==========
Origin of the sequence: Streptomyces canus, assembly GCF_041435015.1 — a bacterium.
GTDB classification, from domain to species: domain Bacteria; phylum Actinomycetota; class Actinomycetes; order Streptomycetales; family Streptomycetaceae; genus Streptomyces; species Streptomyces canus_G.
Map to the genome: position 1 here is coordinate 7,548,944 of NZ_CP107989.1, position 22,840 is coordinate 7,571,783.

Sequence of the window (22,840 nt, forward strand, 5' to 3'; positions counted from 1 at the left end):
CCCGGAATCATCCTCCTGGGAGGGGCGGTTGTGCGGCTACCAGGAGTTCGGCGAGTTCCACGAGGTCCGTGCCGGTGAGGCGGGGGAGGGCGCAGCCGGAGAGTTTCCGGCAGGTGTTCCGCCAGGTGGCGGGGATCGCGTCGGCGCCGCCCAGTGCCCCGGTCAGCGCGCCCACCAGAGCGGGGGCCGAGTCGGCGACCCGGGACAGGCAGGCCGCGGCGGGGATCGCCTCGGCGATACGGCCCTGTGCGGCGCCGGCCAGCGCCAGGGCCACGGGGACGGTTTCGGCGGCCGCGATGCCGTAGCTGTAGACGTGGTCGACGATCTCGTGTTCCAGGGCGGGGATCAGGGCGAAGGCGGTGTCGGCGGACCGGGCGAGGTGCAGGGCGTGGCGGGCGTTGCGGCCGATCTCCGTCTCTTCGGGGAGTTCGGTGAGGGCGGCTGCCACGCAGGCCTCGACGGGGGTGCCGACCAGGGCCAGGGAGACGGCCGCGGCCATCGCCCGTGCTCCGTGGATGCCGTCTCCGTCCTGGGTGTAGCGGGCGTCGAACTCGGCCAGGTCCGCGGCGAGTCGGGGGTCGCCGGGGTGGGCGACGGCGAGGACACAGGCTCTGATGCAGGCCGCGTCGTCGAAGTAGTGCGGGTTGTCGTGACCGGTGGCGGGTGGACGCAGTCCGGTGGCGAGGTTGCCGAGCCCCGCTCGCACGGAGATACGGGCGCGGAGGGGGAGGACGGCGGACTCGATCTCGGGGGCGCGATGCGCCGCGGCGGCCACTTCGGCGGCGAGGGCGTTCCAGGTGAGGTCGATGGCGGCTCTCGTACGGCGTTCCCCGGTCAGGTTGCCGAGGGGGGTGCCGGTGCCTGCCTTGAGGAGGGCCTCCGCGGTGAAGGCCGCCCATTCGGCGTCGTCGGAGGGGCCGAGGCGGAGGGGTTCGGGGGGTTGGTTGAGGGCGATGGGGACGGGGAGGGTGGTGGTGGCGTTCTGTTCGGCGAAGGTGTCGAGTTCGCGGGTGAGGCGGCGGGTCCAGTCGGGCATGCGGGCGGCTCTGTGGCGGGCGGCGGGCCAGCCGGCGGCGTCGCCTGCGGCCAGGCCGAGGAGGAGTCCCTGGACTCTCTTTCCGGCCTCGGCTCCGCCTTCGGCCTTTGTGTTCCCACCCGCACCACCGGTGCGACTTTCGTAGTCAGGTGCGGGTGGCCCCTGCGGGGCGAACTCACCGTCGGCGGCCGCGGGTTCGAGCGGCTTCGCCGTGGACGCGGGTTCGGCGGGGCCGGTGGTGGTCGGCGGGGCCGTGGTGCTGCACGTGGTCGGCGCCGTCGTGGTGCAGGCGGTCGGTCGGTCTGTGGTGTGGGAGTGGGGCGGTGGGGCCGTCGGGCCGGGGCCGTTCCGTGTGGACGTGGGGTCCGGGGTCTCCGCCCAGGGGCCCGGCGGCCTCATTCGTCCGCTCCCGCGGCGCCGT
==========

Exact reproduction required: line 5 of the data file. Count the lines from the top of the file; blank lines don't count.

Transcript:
CCCGGAATCATCCTCCTGGGAGGGGCGGTTGTGCGGCTACCAGGAGTTCGGCGAGTTCCACGAGGTCCGTGCCGGTGAGGCGGGGGAGGGCGCAGCCGGAGAGTTTCCGGCAGGTGTTCCGCCAGGTGGCGGGGATCGCGTCGGCGCCGCCCAGTGCCCCGGTCAGCGCGCCCACCAGAGCGGGGGCCGAGTCGGCGACCCGGGACAGGCAGGCCGCGGCGGGGATCGCCTCGGCGATACGGCCCTGTGCGGCGCCGGCCAGCGCCAGGGCCACGGGGACGGTTTCGGCGGCCGCGATGCCGTAGCTGTAGACGTGGTCGACGATCTCGTGTTCCAGGGCGGGGATCAGGGCGAAGGCGGTGTCGGCGGACCGGGCGAGGTGCAGGGCGTGGCGGGCGTTGCGGCCGATCTCCGTCTCTTCGGGGAGTTCGGTGAGGGCGGCTGCCACGCAGGCCTCGACGGGGGTGCCGACCAGGGCCAGGGAGACGGCCGCGGCCATCGCCCGTGCTCCGTGGATGCCGTCTCCGTCCTGGGTGTAGCGGGCGTCGAACTCGGCCAGGTCCGCGGCGAGTCGGGGGTCGCCGGGGTGGGCGACGGCGAGGACACAGGCTCTGATGCAGGCCGCGTCGTCGAAGTAGTGCGGGTTGTCGTGACCGGTGGCGGGTGGACGCAGTCCGGTGGCGAGGTTGCCGAGCCCCGCTCGCACGGAGATACGGGCGCGGAGGGGGAGGACGGCGGACTCGATCTCGGGGGCGCGATGCGCCGCGGCGGCCACTTCGGCGGCGAGGGCGTTCCAGGTGAGGTCGATGGCGGCTCTCGTACGGCGTTCCCCGGTCAGGTTGCCGAGGGGGGTGCCGGTGCCTGCCTTGAGGAGGGCCTCCGCGGTGAAGGCCGCCCATTCGGCGTCGTCGGAGGGGCCGAGGCGGAGGGGTTCGGGGGGTTGGTTGAGGGCGATGGGGACGGGGAGGGTGGTGGTGGCGTTCTGTTCGGCGAAGGTGTCGAGTTCGCGGGTGAGGCGGCGGGTCCAGTCGGGCATGCGGGCGGCTCTGTGGCGGGCGGCGGGCCAGCCGGCGGCGTCGCCTGCGGCCAGGCCGAGGAGGAGTCCCTGGACTCTCTTTCCGGCCTCGGCTCCGCCTTCGGCCTTTGTGTTCCCACCCGCACCACCGGTGCGACTTTCGTAGTCAGGTGCGGGTGGCCCCTGCGGGGCGAACTCACCGTCGGCGGCCGCGGGTTCGAGCGGCTTCGCCGTGGACGCGGGTTCGGCGGGGCCGGTGGTGGTCGGCGGGGCCGTGGTGCTGCACGTGGTCGGCGCCGTCGTGGTGCAGGCGGTCGGTCGGTCTGTGGTGTGGGAGTGGGGCGGTGGGGCCGTCGGGCCGGGGCCGTTCCGTGTGGACGTGGGGTCCGGGGTCTCCGCCCAGGGGCCCGGCGGCCTCATTCGTCCGCTCCCGCGGCGCCGT